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Level Home Consultants

Website: http://www.reporthost.com/levelhome
Email: levelhomeconsultants@comcast.net
Phone: (317) 340-8404 · (317) 248-0552
FAX: (317) 248-0686
245 N Sigsbee St 
Indianapolis IN 46214-3885
Inspector: Steven Everhart
HI00500478

    

Property Inspection Report
Client(s): Carlos
Property address: 4714 Mounds Rd.
Anderson, IN
Inspection date: 5/25/2011
This report published on Friday, May 27, 2011 1:36:03 PM EDT

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This report is issued for the sole and exclusive use of the client listed above, and is an impartial opinion, which is not a warranty that the items listed within are defect free, or that latent or concealed defects may exist as of the date of this inspection, or which may have existed in the past or may exist in the future. The report is limited to the components of the property which were visible to the inspector on the date of the inspection and his opinion of their condition at the time of this inspection. The client has read and signed the attached contract which is part of this inspection report.

 
How to Read this Report
This report is organized by the property's functional areas.  Within each functional area, descriptive information is listed first and is shown in bold type.  Items of concern follow descriptive information.
Concerns are shown and sorted according to these types:
SafetyPoses a risk of injury or death 
Major DefectCorrection likely involves a significant expense 
Repair/ReplaceRecommend repairing or replacing 
Repair/MaintainRecommend repair and/or maintenance 
MaintainRecommend ongoing maintenance 
EvaluateRecommend evaluation by a specialist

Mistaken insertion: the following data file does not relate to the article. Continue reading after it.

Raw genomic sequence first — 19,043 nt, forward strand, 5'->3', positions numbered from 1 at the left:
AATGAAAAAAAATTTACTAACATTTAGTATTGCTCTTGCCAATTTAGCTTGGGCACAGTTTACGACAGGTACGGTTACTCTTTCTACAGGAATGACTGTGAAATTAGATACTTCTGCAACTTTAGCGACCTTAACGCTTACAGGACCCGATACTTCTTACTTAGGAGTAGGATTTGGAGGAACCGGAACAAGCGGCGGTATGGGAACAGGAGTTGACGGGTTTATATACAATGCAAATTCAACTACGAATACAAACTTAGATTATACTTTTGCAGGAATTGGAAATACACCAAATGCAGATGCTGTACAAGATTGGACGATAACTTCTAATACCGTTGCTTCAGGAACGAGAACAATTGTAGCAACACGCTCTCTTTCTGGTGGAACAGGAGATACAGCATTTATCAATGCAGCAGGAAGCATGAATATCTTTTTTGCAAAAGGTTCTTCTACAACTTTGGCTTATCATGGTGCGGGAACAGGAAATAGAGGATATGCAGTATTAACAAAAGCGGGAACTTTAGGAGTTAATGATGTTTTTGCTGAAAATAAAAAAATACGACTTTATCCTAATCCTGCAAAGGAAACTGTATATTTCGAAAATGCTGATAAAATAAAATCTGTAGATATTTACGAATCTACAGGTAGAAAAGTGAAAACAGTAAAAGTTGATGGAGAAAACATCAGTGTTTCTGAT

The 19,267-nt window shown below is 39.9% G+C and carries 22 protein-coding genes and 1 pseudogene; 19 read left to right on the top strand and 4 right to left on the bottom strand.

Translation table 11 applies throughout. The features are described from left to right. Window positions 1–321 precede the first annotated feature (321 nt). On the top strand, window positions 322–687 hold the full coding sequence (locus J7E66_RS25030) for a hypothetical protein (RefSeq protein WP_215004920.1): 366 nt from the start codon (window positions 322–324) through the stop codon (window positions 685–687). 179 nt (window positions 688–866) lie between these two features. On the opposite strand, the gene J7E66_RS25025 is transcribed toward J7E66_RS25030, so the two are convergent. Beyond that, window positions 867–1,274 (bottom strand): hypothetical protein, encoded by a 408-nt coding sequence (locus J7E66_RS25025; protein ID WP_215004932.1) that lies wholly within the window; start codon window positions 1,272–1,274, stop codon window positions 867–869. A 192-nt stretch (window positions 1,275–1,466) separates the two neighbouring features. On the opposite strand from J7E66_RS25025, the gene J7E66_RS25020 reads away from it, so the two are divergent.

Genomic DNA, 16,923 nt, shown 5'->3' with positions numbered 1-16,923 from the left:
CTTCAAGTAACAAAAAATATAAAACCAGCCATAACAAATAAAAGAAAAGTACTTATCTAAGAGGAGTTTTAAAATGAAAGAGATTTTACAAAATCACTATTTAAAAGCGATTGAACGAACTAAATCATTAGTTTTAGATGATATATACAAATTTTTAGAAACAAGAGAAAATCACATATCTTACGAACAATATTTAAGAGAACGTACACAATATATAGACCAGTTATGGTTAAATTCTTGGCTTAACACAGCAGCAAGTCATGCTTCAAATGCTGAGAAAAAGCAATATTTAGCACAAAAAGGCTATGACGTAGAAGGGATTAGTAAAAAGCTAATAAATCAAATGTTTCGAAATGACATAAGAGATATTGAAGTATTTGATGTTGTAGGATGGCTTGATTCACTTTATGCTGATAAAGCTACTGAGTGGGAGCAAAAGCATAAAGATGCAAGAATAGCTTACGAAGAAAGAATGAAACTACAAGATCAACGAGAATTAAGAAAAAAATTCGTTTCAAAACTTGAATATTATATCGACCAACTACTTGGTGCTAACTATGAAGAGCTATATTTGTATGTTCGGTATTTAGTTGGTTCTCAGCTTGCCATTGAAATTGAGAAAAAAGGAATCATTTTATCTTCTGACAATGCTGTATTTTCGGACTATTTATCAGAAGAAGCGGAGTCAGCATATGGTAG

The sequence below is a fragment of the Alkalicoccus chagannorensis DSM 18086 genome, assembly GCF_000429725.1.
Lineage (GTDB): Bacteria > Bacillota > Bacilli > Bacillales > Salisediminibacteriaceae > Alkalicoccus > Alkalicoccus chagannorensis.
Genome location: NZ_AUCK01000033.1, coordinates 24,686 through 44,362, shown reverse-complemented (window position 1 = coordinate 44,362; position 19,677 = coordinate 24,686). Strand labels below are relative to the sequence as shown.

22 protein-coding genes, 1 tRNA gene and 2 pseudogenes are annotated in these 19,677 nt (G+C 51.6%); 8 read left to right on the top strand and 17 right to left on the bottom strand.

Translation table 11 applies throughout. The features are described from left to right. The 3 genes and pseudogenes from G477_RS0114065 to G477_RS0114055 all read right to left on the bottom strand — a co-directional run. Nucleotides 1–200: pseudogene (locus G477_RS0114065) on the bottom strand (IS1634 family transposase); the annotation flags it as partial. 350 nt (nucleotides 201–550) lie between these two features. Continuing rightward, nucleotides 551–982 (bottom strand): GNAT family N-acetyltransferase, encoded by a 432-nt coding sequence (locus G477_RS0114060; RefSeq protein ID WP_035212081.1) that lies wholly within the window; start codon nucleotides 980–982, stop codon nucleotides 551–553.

MonitorRecommend monitoring in the future 
CommentFor your information 

Wood Destroying Organism Concerns
Concerns relating to wood destroying organisms are shown as follows:
InfestationEvidence of infestation of wood destroying insects or organisms (Live or dead insect bodies, fungal growth, etc.) 

Click here for a glossary of building construction terms.  Contact your inspector if there are terms that you do not understand, or visit the glossary of construction terms at http://www.reporthost.com/glossary.asp

Table of Contents
General information
Exterior
Roof
Garage
Electric service
Heating and cooling
Well
Water heater
Fireplaces, woodstoves and chimneys
Plumbing and laundry
Kitchen
Bathrooms
Interior rooms
Basement
Attic
 
General information Return to table of contents
Report number: 11710
Structures inspected: House and attached garage
Type of building: Single family
Time started: 2pm
Time finished: 5pm
Inspection Fee: $375.00
Payment method: Check
Present during inspection: Client(s)
Occupied: Yes
Weather conditions: Cloudy
Temperature: Hot
Ground condition: Damp
Main entrance faces: North
Foundation type: Unfinished basement
The following items are excluded from this inspection: Private sewage disposal system, Security system, Shed, Low voltage outdoor lighting, Water softener system
The following items are excluded from this inspection: Security system, Irrigation system, Sauna, Low voltage outdoor lighting, Water softener system, Built-in sound system, Intercom system, Generator system, Sport court, Sea wall
 
Exterior Return to table of contents
Footing material: Not Visible
Foundation material: Poured in place concrete
Apparent wall structure: Wood frame
Wall covering: Wood panels, Stone veneer
Driveway material: Poured in place concrete, Gravel
Sidewalk material: Poured in place concrete
Exterior door material: Solid core steel
1) Safety, Repair/Replace, Evaluate - One or more outdoor electric receptacles appear to have no ground fault circuit interrupter (GFCI) protection. This is a safety hazard due to the risk of shock. A qualified electrician should evaluate to determine if GFCI protection exists, and if not, repairs should be made so that all outdoor receptacles within six feet six inches of ground level have GFCI protection. For example, install GFCI receptacles or circuit breaker(s) as needed.

Photo 13  
 

2) Safety, Repair/Replace - One or more retaining walls higher than three feet exist on this property and guardrails or barriers are missing or inadequate. This is a safety hazard due to the risk of falling. At a minimum, the client(s) should be aware of this hazard, especially when children are present. Ideally a qualified contractor should install adequate guardrails or make modifications to existing barriers as necessary above retaining walls higher than 3 feet to eliminate fall hazards. Dense shrubbery or vegetation may be acceptable as a barrier, but only when mature enough to be effective.